I take atenolol. It had the side effect of stopping my migraine headaches. (A good thing.) Update: I guess the reason I got the thumbs down was because atenolol is a beta blocker not an ace inhibitor. Sorry. Answered by Sun Glassman 1 month ago.

captopril (Capoten), benazepril (Lotensin), enalapril (Vasotec), lisinopril (Prinivil, Zestril) fosinopril (Monopril), ramipril (Altace), perindopril (Aceon), quinapril (Accupril), moexipril (Univasc), and trandolapril (Mavik). Answered by Dalila Hubric 1 month ago.

benazepril..captopril .enalapril.enalaprilat..fosinopril..lisi... .. Answered by Georgie Budinich 1 month ago.


Can you tell me about Lisinopril?
My brother got this prescribed by a Doctor for his blood pressure, but it's not working that good per my brother's words. Can you tell me about it? Asked by Elbert Rosenkrans 1 month ago.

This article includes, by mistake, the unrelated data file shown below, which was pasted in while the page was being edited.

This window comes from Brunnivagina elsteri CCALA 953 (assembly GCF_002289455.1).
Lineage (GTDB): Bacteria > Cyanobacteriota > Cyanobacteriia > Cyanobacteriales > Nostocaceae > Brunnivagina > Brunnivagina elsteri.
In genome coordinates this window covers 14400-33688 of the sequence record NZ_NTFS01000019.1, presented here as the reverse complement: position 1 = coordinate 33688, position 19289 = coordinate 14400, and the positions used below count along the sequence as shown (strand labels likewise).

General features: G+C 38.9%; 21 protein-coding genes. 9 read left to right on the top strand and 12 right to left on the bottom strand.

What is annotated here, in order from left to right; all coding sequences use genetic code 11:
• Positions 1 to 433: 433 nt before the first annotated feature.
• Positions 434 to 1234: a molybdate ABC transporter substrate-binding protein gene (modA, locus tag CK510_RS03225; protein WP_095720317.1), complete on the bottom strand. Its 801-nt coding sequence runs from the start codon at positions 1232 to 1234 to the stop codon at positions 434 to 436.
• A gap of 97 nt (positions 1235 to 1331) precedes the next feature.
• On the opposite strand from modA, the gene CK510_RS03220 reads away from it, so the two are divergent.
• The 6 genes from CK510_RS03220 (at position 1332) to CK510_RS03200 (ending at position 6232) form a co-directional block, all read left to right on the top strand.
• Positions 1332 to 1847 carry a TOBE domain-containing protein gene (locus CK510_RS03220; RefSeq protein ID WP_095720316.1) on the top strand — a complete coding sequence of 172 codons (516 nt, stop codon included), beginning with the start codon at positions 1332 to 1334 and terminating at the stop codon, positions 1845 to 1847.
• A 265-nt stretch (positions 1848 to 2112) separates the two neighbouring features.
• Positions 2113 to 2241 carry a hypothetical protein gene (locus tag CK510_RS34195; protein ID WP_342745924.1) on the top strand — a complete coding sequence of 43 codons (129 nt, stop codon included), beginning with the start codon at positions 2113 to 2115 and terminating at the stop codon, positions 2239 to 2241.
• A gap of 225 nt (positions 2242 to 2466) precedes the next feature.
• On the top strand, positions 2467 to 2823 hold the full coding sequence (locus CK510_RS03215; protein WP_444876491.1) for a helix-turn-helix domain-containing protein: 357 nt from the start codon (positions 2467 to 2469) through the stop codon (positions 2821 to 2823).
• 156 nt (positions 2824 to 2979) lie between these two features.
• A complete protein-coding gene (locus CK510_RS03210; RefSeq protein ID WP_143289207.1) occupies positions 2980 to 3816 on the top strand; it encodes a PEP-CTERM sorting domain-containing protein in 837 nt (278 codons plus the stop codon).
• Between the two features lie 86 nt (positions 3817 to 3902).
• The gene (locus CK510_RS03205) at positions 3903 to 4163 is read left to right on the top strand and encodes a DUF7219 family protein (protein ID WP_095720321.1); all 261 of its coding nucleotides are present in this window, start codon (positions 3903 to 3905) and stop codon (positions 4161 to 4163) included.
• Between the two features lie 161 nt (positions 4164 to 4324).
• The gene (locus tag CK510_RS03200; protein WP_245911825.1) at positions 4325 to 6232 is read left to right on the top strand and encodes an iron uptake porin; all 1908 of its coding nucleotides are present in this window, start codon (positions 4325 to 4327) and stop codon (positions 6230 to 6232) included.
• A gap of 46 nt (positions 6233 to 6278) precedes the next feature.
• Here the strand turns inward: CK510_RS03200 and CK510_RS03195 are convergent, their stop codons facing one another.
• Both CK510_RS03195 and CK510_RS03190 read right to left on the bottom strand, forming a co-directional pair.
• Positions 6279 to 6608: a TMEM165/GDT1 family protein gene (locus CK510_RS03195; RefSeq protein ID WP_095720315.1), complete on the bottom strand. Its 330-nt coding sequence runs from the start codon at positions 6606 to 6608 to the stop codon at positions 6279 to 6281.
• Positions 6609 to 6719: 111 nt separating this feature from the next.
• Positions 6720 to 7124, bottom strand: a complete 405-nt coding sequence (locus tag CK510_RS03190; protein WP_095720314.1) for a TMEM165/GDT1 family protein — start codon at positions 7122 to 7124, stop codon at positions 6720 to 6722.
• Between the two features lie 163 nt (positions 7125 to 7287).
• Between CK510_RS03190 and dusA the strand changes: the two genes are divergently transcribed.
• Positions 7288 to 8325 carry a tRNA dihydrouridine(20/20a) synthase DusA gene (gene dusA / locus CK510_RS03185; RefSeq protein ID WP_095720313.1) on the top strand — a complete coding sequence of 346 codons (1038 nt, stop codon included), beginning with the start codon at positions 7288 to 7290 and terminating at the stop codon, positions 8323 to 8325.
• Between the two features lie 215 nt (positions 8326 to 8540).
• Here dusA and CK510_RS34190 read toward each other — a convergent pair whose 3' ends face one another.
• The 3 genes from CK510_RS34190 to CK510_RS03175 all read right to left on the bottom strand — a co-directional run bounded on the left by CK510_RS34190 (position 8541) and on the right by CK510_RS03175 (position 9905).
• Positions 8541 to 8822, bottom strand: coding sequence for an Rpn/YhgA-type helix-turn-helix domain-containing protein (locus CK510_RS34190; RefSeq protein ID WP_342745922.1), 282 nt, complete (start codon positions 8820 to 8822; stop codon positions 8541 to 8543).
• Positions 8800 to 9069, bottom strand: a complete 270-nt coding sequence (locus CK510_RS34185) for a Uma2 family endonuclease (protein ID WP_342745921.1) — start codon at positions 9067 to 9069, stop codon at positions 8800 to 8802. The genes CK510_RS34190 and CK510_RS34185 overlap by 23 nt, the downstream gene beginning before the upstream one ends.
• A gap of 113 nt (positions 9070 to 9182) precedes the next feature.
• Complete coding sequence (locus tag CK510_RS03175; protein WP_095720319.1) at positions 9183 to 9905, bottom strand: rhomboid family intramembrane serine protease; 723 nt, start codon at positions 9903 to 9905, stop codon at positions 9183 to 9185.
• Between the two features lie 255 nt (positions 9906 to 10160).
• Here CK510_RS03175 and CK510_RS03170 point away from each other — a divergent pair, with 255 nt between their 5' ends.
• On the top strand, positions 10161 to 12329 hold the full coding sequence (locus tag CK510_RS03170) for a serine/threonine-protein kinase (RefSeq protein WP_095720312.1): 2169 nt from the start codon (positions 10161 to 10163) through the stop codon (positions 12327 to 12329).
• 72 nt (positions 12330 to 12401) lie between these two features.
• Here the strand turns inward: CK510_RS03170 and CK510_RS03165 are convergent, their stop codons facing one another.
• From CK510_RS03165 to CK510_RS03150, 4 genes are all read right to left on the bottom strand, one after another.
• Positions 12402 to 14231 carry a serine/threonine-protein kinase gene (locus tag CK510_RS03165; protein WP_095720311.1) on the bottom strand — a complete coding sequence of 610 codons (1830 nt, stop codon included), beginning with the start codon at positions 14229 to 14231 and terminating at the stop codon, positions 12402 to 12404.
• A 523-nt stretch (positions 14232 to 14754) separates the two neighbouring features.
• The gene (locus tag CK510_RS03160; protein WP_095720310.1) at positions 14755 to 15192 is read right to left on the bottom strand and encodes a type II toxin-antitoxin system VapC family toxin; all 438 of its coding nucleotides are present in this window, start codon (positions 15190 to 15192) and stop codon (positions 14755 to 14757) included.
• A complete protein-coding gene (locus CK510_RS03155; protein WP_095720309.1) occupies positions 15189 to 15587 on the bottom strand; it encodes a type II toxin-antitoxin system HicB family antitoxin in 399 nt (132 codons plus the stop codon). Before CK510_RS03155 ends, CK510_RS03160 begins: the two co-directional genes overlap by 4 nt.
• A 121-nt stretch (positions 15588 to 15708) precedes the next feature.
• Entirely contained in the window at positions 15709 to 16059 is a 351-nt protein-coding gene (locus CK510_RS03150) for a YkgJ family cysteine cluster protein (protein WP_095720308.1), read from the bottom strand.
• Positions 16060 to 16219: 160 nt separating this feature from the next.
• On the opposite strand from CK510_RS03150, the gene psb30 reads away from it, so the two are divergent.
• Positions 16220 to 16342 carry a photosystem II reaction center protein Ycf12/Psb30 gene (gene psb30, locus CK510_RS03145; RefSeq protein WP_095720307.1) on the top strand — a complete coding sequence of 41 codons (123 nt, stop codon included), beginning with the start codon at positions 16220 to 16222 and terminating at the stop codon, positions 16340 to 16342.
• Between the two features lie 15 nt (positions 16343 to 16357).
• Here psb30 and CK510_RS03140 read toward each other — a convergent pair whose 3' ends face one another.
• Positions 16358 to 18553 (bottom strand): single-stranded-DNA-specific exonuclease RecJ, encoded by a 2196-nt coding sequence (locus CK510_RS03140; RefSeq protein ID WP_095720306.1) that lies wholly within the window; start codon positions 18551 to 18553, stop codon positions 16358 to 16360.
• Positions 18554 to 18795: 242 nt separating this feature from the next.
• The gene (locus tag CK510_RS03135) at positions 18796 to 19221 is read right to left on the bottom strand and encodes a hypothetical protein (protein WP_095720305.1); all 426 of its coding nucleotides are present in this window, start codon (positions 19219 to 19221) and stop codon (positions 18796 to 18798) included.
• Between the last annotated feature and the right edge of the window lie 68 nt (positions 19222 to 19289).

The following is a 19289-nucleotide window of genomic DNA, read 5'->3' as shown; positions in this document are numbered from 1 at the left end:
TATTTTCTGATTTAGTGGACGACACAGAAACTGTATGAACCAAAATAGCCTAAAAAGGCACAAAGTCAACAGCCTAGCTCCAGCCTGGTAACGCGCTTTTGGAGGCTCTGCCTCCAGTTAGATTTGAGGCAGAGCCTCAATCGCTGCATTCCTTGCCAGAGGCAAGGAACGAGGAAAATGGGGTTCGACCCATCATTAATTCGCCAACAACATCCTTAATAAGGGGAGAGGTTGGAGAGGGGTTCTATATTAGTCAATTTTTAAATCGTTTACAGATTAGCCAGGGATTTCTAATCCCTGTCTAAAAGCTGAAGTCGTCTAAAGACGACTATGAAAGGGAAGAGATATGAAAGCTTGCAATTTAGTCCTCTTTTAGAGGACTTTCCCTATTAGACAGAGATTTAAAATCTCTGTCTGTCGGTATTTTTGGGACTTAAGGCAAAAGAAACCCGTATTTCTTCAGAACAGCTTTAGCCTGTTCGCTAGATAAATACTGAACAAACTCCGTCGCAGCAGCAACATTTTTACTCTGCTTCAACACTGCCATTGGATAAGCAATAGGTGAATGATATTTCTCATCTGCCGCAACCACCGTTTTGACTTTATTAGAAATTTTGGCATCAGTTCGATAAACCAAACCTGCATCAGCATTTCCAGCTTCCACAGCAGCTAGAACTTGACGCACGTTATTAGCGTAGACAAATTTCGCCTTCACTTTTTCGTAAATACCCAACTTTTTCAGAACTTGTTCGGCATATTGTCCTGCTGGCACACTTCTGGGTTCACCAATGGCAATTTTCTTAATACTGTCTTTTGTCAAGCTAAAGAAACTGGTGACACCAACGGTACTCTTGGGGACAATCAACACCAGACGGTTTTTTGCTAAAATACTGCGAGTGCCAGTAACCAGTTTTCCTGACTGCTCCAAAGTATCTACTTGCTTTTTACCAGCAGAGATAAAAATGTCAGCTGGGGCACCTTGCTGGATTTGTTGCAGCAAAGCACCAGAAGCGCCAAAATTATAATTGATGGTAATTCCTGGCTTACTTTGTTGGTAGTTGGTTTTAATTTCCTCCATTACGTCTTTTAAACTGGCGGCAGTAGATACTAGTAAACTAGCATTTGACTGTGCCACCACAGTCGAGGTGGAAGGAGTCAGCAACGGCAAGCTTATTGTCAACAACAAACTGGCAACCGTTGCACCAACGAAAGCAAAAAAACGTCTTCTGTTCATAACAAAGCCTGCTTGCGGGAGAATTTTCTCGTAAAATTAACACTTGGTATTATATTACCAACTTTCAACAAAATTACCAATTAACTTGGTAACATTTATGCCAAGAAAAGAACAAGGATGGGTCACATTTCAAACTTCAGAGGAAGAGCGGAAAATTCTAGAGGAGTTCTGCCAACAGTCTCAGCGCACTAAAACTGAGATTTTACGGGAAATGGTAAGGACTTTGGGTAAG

I'm not sure what it is you want to know about lisinopril. It's not capitalized, this is the generic name for Zestril and Prinivil. It's in the classification of antihypertensive meds known as ACE (angiotensin converting enzyme) inhibitors. Although the action is unnkown, it's thought to result primarily from the suppression of the renin-angiotensin-aldosterone system. The most common adverse reactions are dizziness, orhtostatic hypotension, nasal congestion and diarrhea. A few of the less common adverse effects are headache, fatigue, nausea, impotence, rash and a persistent dry nonproductive cough. The life-threatening adverse reactions are hyperkalemia and rarely, anaphalaxis with afcial, throat and laryngeal edema. It has a number of drug interactions. Interacts with Capsaicin to cause an ACE-inhibitor-induced cough. May cause hyperkalemia when used with potassium-containing salt substitutes. It can increase creatinine, BUN, potassium, bilirubin levels and liver function test values. The treatment of hypertension is typically a 3-step one. Step 1 is making changes in diet, weight loss and changes in lifestyle (no smoking, reduced or no drinking, exercise, stress management). If this doesn't work, Step 2 is introducing an antihypertensive while continuing Step 1. Dosage adjuments may be needed for maximum effectiveness. If both Steps 1 & 2 fail to produce the desired results, Step 3 is adding another antihypertensive. I have no idea what your brother's dosage is and for how long he's been using it or anything else he's done to lower his blood pressure but he may need a dosage adjustment. He should also be following Step 1. Suggest he speak to his doctor. Answered by Luetta Mieles 1 month ago.